The Olympics are the latest victim of the Covid-19 coronavirus after it was announced that this year’s summer games in Tokyo will be pushed back to next year. Tuesday’s decision came just four months before the opening ceremony was to be held at the brand-new National Stadium in Tokyo which would feature 11,000 athletes from 206 participating countries and territories. This is the first time in the 124-year history of the modern games that a health crisis has caused a delay. Previously, three games had been cancelled — Berlin 1916 due to World War I, and Tokyo 1940 and London 1944 due to World War II.
The move was not unexpected. Despite Japan having invested $12 billion in arranging the event, thousands of athletes around the world were worried about their personal health amid the prospect of as one the biggest international events in the world being held at a time like this. If anything, it was a surprise that it took this long for the announcement to come. All major international sporting events scheduled for this year have already either been cancelled or delayed. Even a vast majority of Japanese people supported delaying the games, despite the added economic blow.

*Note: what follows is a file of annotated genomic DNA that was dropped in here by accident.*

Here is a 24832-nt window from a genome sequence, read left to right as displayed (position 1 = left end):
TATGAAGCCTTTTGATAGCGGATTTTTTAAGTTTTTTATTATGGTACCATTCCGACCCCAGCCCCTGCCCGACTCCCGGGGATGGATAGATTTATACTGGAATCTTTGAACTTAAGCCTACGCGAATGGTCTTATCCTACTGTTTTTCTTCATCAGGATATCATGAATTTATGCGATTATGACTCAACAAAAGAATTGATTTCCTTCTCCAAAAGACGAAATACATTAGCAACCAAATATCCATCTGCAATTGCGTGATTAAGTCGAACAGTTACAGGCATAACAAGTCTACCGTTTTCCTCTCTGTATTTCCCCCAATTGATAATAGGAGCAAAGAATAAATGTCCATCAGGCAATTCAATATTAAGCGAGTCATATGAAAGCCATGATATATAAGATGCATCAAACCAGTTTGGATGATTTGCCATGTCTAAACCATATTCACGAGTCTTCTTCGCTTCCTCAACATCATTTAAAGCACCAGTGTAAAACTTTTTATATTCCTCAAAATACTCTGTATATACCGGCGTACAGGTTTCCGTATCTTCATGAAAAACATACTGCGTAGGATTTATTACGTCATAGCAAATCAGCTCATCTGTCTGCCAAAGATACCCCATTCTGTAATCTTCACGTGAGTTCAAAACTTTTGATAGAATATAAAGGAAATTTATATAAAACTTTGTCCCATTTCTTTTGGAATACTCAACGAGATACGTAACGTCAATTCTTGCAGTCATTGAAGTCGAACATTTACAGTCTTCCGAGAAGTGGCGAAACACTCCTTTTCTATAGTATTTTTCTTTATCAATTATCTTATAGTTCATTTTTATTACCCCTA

As much as athletic wear manufacturers and sports pundits may try to convince us that sports are life, they are wrong. Public safety must always take precedent. International Olympic Committee President Thomas Bach admitted as much on Tuesday, saying, “Sport is not the most important thing right now, preserving human life is.” He also expressed some hope given that organisers are hoping the coronavirus crisis will be over by the time the games roll around next summer. “This Olympic flame will be the light at the end of this tunnel,” Bach said. Athletes have echoed the same opinion, noting that the health and safety of millions of people takes precedent over personal or national glory.
Published in The Express Tribune, March 26th, 2020.